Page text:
Domestic cats spraying urine in the home is obviously highly unpleasant but is entirely normal behaviour for a domestic cat under certain circumstances. I was surprised to read some rather shocking statistics in Dr Bruce Fogle’s book Complete Cat Care. He correctly says that cats spray urine for two completely different reasons, (1) a cat is stressed and feeling vulnerable or (2) a cat is confident and assertive over his territorial rights and is marking territory.
Also sexually active cats spray to indicate a readiness for mating. Neutered outdoor cats also spray urine in the usual way to mark territory and to top up their previous spraying. You’ll see it happen: a resident cat spraying urine over a shrub in the garden and a wandering stranger cat sprays over it to claim territory and then the resident cat also over sprays it to reclaim the territory. I’m referring here to communal areas in apartment blocks.
It’s the sort of place where if the residents like cats there is going to be lots of domestic cat wandering around in quite a small area where they feel pressured to claim some home range which they can call their own. This leads me to the conclusion that the frequency of indoor spraying is directly in proportion to the number of cats in the territory.
We are then led to the territory of indoor cats in multi-cat homes. Here you have sometimes up to 10 cats or more inside their home all the time. They have to divide up a small space, by their standards, into ten portions in order for each one to have their territory. This doesn’t happen in practice because in such a confined space their territories overlap. In effect they share it. Depending upon the individual cat this may feel unnatural and stressful and force some to assert dominance while others submit.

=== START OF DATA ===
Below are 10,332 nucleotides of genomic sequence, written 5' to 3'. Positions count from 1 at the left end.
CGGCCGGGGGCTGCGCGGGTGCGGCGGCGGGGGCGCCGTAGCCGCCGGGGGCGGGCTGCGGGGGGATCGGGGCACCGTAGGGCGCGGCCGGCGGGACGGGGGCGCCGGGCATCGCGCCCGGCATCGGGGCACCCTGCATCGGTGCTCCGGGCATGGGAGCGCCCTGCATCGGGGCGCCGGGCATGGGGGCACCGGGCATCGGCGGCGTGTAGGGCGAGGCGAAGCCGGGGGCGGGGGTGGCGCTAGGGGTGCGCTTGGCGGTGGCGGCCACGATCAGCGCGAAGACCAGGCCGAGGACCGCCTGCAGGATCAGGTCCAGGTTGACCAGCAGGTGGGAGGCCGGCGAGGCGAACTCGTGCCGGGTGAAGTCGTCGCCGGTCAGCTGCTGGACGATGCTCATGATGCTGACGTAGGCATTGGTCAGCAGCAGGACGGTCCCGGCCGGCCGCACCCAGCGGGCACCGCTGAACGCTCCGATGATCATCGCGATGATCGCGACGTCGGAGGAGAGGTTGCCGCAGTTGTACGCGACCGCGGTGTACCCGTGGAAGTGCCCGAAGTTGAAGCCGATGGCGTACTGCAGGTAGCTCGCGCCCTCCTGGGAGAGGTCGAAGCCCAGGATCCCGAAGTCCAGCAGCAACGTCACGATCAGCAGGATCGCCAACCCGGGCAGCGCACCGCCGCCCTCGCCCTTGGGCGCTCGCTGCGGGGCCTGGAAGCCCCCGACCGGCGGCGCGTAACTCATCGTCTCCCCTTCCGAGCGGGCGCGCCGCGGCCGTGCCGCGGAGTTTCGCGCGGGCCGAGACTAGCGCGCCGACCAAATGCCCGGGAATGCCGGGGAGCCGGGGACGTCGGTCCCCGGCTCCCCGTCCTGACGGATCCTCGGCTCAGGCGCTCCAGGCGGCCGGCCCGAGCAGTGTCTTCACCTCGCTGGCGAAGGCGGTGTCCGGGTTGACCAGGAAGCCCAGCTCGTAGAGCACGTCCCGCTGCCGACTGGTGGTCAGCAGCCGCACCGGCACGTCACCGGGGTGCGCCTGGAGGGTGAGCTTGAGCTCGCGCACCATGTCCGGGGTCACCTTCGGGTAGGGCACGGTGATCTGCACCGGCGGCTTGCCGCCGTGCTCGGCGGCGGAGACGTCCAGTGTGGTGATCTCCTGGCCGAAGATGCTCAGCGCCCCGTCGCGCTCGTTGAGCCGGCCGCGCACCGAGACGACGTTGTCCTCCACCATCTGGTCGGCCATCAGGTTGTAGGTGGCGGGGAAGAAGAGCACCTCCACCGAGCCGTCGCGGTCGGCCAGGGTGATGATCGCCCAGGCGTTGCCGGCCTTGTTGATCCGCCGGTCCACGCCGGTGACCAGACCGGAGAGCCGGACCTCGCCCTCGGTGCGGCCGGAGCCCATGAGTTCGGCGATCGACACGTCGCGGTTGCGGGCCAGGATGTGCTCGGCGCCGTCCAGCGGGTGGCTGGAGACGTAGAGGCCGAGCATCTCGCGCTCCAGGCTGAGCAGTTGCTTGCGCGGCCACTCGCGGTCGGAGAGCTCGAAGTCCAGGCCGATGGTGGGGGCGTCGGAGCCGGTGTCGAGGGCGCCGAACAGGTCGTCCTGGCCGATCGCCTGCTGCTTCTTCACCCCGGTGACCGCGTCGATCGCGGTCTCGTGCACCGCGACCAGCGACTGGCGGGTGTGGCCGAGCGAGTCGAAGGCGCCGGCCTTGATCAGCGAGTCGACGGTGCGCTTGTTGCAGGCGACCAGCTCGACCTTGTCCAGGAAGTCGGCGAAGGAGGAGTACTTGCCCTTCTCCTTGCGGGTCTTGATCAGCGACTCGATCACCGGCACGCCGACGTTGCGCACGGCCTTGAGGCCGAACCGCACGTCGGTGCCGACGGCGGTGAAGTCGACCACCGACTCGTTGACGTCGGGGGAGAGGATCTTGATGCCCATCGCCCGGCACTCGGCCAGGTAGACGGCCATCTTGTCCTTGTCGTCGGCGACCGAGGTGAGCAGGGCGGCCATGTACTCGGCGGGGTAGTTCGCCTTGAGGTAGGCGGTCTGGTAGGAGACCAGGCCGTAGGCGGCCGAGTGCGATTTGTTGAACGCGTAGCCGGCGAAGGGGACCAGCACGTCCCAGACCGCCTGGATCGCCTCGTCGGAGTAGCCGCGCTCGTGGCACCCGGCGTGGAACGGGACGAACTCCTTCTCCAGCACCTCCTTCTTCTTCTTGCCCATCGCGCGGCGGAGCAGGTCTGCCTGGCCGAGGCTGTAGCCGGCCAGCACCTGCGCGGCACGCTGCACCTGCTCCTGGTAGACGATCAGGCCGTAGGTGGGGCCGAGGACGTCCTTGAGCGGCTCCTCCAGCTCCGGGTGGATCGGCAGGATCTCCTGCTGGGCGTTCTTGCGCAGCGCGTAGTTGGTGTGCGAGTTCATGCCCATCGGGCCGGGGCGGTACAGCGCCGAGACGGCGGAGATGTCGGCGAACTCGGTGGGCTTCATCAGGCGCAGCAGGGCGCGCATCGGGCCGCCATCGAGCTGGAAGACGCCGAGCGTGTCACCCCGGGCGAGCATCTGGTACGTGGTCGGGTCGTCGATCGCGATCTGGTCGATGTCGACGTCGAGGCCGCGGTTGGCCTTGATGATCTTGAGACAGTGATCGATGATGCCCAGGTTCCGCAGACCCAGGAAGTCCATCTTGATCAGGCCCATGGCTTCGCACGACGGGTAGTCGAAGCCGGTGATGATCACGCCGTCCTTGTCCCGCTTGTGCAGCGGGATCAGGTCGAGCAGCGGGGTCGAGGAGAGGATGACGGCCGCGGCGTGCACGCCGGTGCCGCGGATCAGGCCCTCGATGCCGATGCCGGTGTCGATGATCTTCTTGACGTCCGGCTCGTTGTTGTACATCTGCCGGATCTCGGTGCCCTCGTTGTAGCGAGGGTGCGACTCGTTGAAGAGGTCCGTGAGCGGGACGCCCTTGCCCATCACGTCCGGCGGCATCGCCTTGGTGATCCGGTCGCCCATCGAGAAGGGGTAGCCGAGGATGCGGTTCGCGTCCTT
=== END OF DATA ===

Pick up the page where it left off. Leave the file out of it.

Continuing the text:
Dr Bruce Fogle says that although one cat is unlikely to spray it is more likely if there are two cats, and if there are three cats, “there is over a 50% chance that your home will be treated to the pungent aroma of cat urine, and if you have as many as six cats it rises to over 80%”.
He then goes on to say that, “If you have lots of cats, be prepared for liquid communication.”
You get the drift. Spraying urine is a form of communication and in multi-cat homes where the cats have been added without adequate consideration for the emotional state of the cats in terms of how they get along and their territorial requirements, there’s much more likely to be urine spraying for the reasons stated in the opening paragraph, namely stress or marking territory.
This is why, or a major reason why, in homes where there are many cats it is likely that you will be met with the permanent pungent aroma of urine. And it’s very hard to stop it. There are some exceptions, perhaps in very large houses and where the number of cats is not too large and also where they have been selected very carefully to get along. But in a typical example of minor cat hoarding where there are 10 cats as is the case with my neighbour the house becomes pretty well uninhabitable because of this horrendous ammonia smell.
And I don’t think it is possible to resolve the problem without taking drastic steps. If you have six or up to 10 cats and there is spraying going on I don’t think you’re going to fix it without removing some cats. That’s my honest opinion. The problem has gone too far down the wrong route and you will have to backup and undo what you’ve done and start again. That means less cats. If and when feline urine spraying gets out of control the home becomes a huge toilet were some cats simply top up what they’ve sprayed before. Where there is urine, cats like to use the same spot. The toilet effect.
It’s the same when a domestic cat urinates inappropriately. They will do it in the same place and therefore you have to remove the urine with an enzyme cleaner to get over that habit. The lesson that Dr Fogle’s statistics provide is that you have to think very seriously before taking on several or more domestic cats particularly if they are confined to the home.
SOME MORE ON SPRAYING: